Chamishoh Mi Yo'dei'a

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by Zvi Akiva Fleisher

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1) Ch, 28, v.10: "Va'yeitzei Yaakov miB'eir Shova va'yeilech Choronoh" - Yaakov did not return home until after spending 14 years in Yeshivas Eiver, and 22 years travelling and living in the home of Lovon. The gemara Megiloh 16a says that we can derive that Torah study is greater than honouring one's parents, since Yaakov was punished by having his son Yoseif missing for twenty-two years, the same number of years that he was away from his parents in pursuit of a marriage partner and staying with his father-in-law Lovon. However, for the fourteen years that he spent in Yeshivas Eiver he was not punished. This must be because Torah study is so paramount that it engenders no punishment although it involves being away from one's parents. How is this conclusive? Perhaps honouring one's parents is greater than Torah study, and Yaakov was punished for the fourteen years he spent in Yeshivas Eiver. However, he wasn't punished for the fourteen years that he had to labour for Lovon to be able to marry Rochel and Leah, and the mitzvoh of being fruitful, "p'ru ur'vu," is greater than honouring one's parents.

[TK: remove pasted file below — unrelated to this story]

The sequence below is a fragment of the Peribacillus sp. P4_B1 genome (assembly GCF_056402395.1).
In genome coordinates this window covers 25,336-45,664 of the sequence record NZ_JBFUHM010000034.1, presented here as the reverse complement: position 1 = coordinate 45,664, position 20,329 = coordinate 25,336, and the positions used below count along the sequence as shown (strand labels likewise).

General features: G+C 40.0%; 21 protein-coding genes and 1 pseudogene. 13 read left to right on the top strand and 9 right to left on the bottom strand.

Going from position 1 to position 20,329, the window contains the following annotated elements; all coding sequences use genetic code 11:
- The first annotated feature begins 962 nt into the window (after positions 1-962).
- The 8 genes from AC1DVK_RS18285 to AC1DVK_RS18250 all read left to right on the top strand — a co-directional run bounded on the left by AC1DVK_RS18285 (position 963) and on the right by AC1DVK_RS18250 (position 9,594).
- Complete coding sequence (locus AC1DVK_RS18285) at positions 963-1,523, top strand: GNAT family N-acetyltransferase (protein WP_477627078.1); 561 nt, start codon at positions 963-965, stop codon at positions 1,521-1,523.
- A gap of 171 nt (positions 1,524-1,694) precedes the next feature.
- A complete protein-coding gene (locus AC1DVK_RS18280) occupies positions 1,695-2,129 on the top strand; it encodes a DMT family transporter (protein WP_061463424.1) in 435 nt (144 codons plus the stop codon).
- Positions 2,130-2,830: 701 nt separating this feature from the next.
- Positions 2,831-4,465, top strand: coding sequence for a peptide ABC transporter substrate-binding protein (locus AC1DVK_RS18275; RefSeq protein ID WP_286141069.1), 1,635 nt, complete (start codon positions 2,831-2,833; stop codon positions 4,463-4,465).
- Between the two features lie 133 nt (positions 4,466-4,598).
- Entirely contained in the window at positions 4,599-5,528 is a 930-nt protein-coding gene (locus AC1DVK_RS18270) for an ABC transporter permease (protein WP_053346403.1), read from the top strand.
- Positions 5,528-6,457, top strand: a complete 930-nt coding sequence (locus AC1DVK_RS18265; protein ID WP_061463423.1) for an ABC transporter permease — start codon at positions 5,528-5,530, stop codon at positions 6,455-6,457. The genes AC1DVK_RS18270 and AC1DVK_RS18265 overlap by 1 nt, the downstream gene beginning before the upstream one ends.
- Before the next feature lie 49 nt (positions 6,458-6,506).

2) Ch. 29, v. 34: "Koro shmo Levi" - Rashi quotes the Medrash Dvorim that says that Hashem sent the angel Gavriel to give the name Levi. How many people in Tanach had their names predestined and told by Hashem or an angel what his/her name will be?

3) Ch. 30, v. 3: "Hi'nei amosi" - Rashi in verse 2 and in this verse relates a dialogue between Rochel and Yaakov. (R) Why don't you pray that I have children, as your father Yitzchok prayed for Rivka? (Y) My father was also childless, so he prayed. I am not childless. You are. (R) But your grandfather prayed for his wife Soroh to have children even though he had a son from Hogor. (Y) He prayed for my grandmother Soroh because she willingly brought another woman into the household (Hogor). (R) If that's what is holding you back, here is my maidservant Bilhoh.

This is most puzzling. Does Rochel have to introduce Bilhoh to have this merit? She did MUCH more than Soroh did. Soroh brought in a maidservant who remained but a maidservant, and only for procreation. Rochel gave over her signs to Leah, allowing her to become a full-fledged WIFE of Yaakov and even risked his wrath by her complying with the ruse. She might have been rejected and never become his wife. Do we need more merit than this?